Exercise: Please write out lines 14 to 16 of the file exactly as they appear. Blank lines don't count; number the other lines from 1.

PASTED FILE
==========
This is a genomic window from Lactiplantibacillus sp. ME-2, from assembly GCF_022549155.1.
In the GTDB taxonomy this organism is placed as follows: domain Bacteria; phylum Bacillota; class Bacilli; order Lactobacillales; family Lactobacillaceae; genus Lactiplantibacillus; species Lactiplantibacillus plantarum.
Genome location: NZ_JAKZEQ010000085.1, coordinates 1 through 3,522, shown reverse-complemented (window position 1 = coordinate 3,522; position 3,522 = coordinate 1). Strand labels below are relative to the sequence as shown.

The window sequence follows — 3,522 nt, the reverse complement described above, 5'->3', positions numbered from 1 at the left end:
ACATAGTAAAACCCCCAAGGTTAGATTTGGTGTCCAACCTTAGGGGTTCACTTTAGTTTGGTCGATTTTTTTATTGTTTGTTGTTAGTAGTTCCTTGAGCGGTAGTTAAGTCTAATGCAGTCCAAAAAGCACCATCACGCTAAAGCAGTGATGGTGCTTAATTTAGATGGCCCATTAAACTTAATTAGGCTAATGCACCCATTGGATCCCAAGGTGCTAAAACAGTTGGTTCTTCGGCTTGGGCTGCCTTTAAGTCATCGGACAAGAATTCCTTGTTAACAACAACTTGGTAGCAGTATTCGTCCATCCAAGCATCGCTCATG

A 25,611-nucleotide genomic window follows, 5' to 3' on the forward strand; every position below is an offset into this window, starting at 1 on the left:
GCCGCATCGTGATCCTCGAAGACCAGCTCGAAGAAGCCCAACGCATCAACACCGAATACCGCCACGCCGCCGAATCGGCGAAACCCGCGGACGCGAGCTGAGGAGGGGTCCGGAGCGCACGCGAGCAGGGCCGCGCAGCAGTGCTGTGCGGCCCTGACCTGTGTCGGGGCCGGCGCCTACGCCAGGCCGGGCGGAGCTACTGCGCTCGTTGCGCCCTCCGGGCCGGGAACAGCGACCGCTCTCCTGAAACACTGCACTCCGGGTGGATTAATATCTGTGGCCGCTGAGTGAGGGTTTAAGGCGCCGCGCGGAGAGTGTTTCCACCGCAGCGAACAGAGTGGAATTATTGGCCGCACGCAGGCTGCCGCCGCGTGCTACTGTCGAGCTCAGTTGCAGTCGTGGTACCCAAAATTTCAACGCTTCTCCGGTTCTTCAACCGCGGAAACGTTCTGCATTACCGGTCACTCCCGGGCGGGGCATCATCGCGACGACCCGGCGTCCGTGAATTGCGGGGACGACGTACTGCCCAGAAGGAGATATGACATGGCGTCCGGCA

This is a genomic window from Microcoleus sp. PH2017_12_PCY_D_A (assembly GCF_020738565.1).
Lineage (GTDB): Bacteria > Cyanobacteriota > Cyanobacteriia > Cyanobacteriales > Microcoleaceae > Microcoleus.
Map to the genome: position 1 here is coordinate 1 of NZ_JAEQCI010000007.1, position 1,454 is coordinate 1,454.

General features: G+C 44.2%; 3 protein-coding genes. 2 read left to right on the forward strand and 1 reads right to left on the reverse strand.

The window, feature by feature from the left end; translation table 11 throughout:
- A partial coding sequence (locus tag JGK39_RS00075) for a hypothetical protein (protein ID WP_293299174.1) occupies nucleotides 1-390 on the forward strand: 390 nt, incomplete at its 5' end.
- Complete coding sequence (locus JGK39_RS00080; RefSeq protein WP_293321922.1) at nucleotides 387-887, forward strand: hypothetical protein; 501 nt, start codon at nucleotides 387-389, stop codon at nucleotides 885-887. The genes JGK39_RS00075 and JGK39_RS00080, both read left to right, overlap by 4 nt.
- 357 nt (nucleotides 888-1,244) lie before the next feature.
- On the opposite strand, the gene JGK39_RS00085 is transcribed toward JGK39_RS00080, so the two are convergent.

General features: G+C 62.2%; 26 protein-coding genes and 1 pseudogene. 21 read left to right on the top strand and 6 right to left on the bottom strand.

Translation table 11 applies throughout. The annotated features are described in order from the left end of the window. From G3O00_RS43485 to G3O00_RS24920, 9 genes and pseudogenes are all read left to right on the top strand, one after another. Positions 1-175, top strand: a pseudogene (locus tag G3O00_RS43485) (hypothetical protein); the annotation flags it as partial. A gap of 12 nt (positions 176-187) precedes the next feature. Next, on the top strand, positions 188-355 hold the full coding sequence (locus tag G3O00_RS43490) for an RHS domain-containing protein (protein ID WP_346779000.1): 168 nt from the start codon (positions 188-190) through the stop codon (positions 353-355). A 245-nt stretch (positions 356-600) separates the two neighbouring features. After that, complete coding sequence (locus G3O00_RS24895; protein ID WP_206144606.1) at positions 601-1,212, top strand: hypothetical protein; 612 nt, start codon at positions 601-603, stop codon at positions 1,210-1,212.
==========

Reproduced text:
- Complete coding sequence (locus JGK39_RS00080; RefSeq protein WP_293321922.1) at nucleotides 387-887, forward strand: hypothetical protein; 501 nt, start codon at nucleotides 387-389, stop codon at nucleotides 885-887. The genes JGK39_RS00075 and JGK39_RS00080, both read left to right, overlap by 4 nt.
- 357 nt (nucleotides 888-1,244) lie before the next feature.
- On the opposite strand, the gene JGK39_RS00085 is transcribed toward JGK39_RS00080, so the two are convergent.